“No matter what type of decision you take on, the most important thing is that you feel good and comfortable with whatever you are doing. The money is yours, so the decision to invest it should rest in your hands only. Please do not hesitate to contact me on LinkedIn or my Facebook page for more queries.”

Plan to Retire at 65? Here’s How Coronavirus Could Impact Your Decision, by Brad Furges

As per Brad Furges, even before the COVID-19 pandemic, the tradition of retiring at 65 was changing. Now, it looks as though it could disappear altogether. According to an Allianz Life Insurance Company survey, around half of Americans retired earlier than expected. While one-third blamed job losses, others had healthcare issues that caused them to leave the working world behind. 

With the current global environment, it’s fair to say that people are worried about the future. With unemployment high and uncertainty filling the air, it’s impossible to predict how the economy will recover and whether previous roles will return.

According to Brad Furges, for the longest time, 65 was the magical age because of Medicare and Social Security benefits. Depending on the birth year, the latter now becomes available at 66 or 67. Despite this, many surveys show that there’s confusion surrounding retirement and that many still believe they’re eligible at 65. This being said, one study from the Transamerica Center for Retirement Studies showed over half of the participants plan to never retire or continue past 65. 

Therefore, COVID-19 pandemic could lead to one of two outcomes:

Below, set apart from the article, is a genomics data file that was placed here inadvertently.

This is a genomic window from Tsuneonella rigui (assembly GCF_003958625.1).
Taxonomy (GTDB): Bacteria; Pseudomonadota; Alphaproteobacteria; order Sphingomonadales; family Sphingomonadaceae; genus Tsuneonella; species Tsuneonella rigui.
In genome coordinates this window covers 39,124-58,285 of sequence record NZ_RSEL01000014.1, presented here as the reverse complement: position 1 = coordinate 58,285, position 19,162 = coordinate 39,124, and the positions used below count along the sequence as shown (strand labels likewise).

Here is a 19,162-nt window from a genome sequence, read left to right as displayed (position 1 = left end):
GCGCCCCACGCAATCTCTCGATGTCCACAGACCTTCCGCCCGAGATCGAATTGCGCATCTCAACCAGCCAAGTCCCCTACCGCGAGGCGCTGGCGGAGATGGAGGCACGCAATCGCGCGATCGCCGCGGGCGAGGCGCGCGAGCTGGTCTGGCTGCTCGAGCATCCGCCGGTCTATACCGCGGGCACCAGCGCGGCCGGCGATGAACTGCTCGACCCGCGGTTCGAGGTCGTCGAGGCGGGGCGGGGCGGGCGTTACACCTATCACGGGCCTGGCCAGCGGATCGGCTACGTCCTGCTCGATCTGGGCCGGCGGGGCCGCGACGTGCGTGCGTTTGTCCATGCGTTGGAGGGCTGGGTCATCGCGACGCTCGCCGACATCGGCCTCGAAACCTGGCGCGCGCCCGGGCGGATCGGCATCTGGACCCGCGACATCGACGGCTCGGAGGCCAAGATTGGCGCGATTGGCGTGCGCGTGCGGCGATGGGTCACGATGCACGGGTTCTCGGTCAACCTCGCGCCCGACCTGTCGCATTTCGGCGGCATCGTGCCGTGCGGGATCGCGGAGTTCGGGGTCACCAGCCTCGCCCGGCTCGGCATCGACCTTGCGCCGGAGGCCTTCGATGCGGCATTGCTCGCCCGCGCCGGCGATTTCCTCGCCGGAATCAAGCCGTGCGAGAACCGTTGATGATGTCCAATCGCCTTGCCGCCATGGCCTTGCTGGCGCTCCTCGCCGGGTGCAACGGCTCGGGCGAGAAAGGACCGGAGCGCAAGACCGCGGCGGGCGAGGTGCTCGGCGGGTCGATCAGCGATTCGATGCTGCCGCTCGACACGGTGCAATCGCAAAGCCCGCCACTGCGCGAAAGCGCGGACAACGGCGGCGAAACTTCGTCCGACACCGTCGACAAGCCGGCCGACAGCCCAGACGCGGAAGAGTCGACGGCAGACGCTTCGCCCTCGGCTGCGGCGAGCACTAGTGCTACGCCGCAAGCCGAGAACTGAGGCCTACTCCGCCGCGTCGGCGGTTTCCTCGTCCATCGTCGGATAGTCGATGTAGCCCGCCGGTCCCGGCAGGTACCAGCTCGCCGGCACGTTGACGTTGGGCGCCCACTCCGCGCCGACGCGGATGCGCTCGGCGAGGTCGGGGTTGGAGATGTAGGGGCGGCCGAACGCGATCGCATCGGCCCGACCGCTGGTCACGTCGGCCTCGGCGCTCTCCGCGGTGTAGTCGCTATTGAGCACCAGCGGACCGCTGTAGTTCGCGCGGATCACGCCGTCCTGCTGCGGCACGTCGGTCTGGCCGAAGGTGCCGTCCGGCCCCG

• Working longer to catch up 

• Retiring earlier 

 

1. Early Retirement 

 

On the one hand, older individuals may not have the opportunities to succeed in their careers once the virus fades away. With millions of people looking for work, some will struggle for opportunities. In the United States, this could lead to an influx of 62-year-olds claiming Social Security. Of course, this causes permanently reduced benefits and a lower income than initially planned. 

 

2. Late Retirement 

 

For those who do get opportunities, there will be a need to replenish the funds lost during the pandemic. Again, there’s a whole host of questions, and older workers especially may face difficult times. Even if you can find work, there’s a question of whether wages will be lower than before because of the competition for each position.

According to some experts, it will be a decade before we fully understand the impact of the pandemic. Either way, financial experts around the country are pushing one key theme; the idea that financial planning is the key to surviving turbulent times. The more you plan, the more likely you are to have the capacity to deal with stressful situations.

If you were born 64 years ago, you have no control over what’s happening today. Therefore, the best way to deal with unforeseen downturns is to be sensible with finances and save for retirement early. 

Even before the COVID-19 pandemic, the tradition of retiring at 65 was changing. Now, it looks as though it could disappear altogether. According to an Allianz Life Insurance Company survey, around half of Americans retired earlier than expected. While one-third blamed job losses, others had healthcare issues that caused them to leave the working world behind.

With the current global environment, it’s fair to say that people are worried about the future. With unemployment high and uncertainty filling the air, it’s impossible to predict how the economy will recover and whether previous roles will return.

IRS Stimulus Check Tool to Consider During the Pandemic, by Brad Furges

According to Brad Furges, there’s no need to worry about registering and tracking the stimulus checks on the Internal Revenue Service (IRS) website. If you’re searching for the right tool to keep track of checks, then we will give you details of the two best tools, the non-filer tool and the Get My Payment tool that is readily available on the IRS website. The IRS has come up with additional guidance to explain the process of using these tools. Let’s see which tool should be used:

If you have filed your federal income tax return for 2018 or 2019 and given correct information about the direct deposit for your tax refund, you don’t need to worry, and you can avoid the additional steps.